Game of Thrones and the Historical Events that Inspired it


/ published 3 years ago

Game of Thrones and the Historical Events that Inspired it

It is no secret that George R.R. Martin based his fantasy epic drama on a couple of events in European history. Much like in real-life, his world is full of complex politics and family drama. But exactly which events did he borrowed from?

It is no secret that George R.R. Martin based his fantasy epic drama on a couple of events in European history. Much like in real-life, his world is full of complex politics and family drama. But exactly which events did he borrowed from? Let’s talk about all of the historical connection and events between Game of Thrones and real-life history.

The War of the Roses

While he has never publicly admitted, it is clear that there are many similarities between the War of the Roses and Game of Thrones. The main plot is plucked directly from one of the most famous wars in English history.

The War of the Roses was a generations-long and fairly complicated war. However, it boils down to the fight for the English throne between two families, the Yorks and the Lancasters. The former are the Starks in GoT, while the latter are the Lannisters. Boy kings, scheming mothers, hand of the king, civil war, and much more, all of which are almost exactly as in Game of Thrones.

The War of the Roses lasted for three decades.

The Fall of Rome

The Fall of the Targaryen family is not much described in the Game of Thrones TV show, however, it is more prominently featured in the books. Be as it is, Martin has even written special books about the fall of Valyria, the old kingdom of the Targaryen family.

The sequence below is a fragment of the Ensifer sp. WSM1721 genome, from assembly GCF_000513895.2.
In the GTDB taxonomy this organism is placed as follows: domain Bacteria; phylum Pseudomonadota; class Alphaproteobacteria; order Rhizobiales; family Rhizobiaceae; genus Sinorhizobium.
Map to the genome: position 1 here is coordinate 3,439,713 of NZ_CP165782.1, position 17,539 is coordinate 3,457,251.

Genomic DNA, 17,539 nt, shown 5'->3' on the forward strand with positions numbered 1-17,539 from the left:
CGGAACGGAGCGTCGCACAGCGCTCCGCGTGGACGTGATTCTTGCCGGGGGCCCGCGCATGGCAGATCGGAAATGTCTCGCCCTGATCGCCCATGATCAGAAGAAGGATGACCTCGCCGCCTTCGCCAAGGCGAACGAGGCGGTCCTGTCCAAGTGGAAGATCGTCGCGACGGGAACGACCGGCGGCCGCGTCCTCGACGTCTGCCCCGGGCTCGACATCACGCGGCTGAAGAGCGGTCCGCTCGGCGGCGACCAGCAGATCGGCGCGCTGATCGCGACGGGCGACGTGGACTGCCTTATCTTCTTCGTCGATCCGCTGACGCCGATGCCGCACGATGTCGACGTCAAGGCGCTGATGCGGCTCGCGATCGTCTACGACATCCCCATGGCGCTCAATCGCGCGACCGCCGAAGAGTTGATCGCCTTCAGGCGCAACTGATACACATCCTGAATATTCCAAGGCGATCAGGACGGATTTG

And it bears a striking resemblance to the Roman Empire. Both were republics, and both enslaved people from all across the world. Rome and the Targaryens arose on a peninsula in a warm climate, and built roads and buildings with much more advanced technology for their time.

Eventually, both collapsed, leading to centuries of conflict.

Red Faith and Zoroastrianism

Melisandre is a prominent character in GoT, she even has her own POV chapters in the books. She worships the lord of light, and it is called the Red Faith. The same principles of the faith of R’hllor can easily be found in Zoroastrianism, an ancient Persian religion.

In the religion, fire is considered a medium for spiritual awareness and wisdom, and worshipers often play in the presence of fire or in fire temples.

More importantly, Zoroastrianism also stresses the duality between good and evil, which in the books is presented by the Lord of Light and The Great Other.

Ramsay Bolton and Flaying

The favorite method of torment in the Bolton family is flaying and skinning the enemies. And it seems like it was invented for a fantasy series, but it is not. It happened throughout the course of history, including in the court of the Assyrian king Ashurbanipal.

He asked for a pillar to be built at the city gate. Then, he had all the rebel leaders flayed and used their skins to wallpaper the pillar. It was a testament to his wrath.

Red Wedding and the Massacre of Glencoe

The Red Wedding is another event based on a true story. And not one, but more than one true stories.